The most innocent things can make for the most interesting memories.
I was scanning my Facebook page (that is what you do while you are working on two computers) and I saw a link for a craft.
It was an absolutely great idea and I have to say Celestine Hart has some pretty good ones. She has a blog on celestinepaints.com. I used to think I would be a great painter or artist before I got a grip on reality. However, I always go to her page and admire the things that she works on and have for a long time. I love creative people in Lansing. They are so amazing.
When I saw the link, I thought about a friend who I thought was a crafter. Even if she was not, at that moment, my only goal was to tell her about the fantastic project I saw.
During my conversation with my friend, we started talking about crafting and how different it is now. She told me that her living room is piled high with her daughter’s crafts.
I am a daughter, I used to make popsicle jewelry boxes, macrame plant holders, key chains and string art. I loved the smell of glue and how it took perfect fingerprint impressions.
I was immediately struck by the idea that there were 4 children in my parent’s household and we are all about a year apart.
My mind raced. For some reason, I did not remember our house bursting with artwork. I wanted to know what my mom did with my popsicle jewelry box and our other items that were made with love.
I called her and demanded, “What did you do with all of our crafts when we were growing up?”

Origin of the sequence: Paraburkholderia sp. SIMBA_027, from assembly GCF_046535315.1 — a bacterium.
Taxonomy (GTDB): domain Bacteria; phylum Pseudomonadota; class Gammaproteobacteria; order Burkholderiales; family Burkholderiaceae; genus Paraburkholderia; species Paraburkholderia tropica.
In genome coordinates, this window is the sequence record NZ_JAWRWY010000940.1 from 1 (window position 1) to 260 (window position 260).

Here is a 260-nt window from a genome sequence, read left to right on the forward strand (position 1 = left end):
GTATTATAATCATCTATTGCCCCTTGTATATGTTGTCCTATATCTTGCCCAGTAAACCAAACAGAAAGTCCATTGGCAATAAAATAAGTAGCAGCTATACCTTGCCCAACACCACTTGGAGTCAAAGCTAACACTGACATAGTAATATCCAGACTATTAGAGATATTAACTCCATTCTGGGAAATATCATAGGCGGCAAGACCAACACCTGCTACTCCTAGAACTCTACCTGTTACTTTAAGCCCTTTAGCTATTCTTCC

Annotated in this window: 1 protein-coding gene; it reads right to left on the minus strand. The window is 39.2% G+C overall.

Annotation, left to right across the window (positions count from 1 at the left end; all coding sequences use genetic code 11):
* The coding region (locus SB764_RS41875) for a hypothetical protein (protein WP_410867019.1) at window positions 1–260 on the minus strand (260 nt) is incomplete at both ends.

My mother calmly said, “I still have some of it, I kept them in boxes in New York. Remember all of the wooden things you guys would make in school? Well, they are right here with me in Georgia.”
I apologized and said that is fantastic. I felt like a dud. She proceeded to tell me that she can not wait to come to Michigan and sell her knitwares at a local craft show. We spoke about some other things like knitting and more knitting. While we were talking I thought about shop class (which is wear we made those longlasting fantastic items, like wooden stools).
She chatted about a television show and work and then said she had to finish a pair of hand warmers and asked me how cold it was in Michigan. I of course told her we were having a heatwave in Lansing.
She said goodbye and we hung up.
I thought, “She is so awesome and she did not need four popsicle jewelry boxes anyway.”
P.S. We have decided to start a non-profit organization called The New Citizens Press Community Action Network (TNCP CAN). I am excited about the opportunity to partner with individuals and other non-profits to make Lansing a better place. We have been helping others for years and we are finally going to have all of our programs under one roof.
Anyone who knows African American families who have been in Lansing before 1940, give me a call.
I am still having a fundraiser in honor of my birthday. The proceeds will go towards the non-violence effort in Lansing.
This was printed in the February 12, 2012 - February 25, 2012 Edition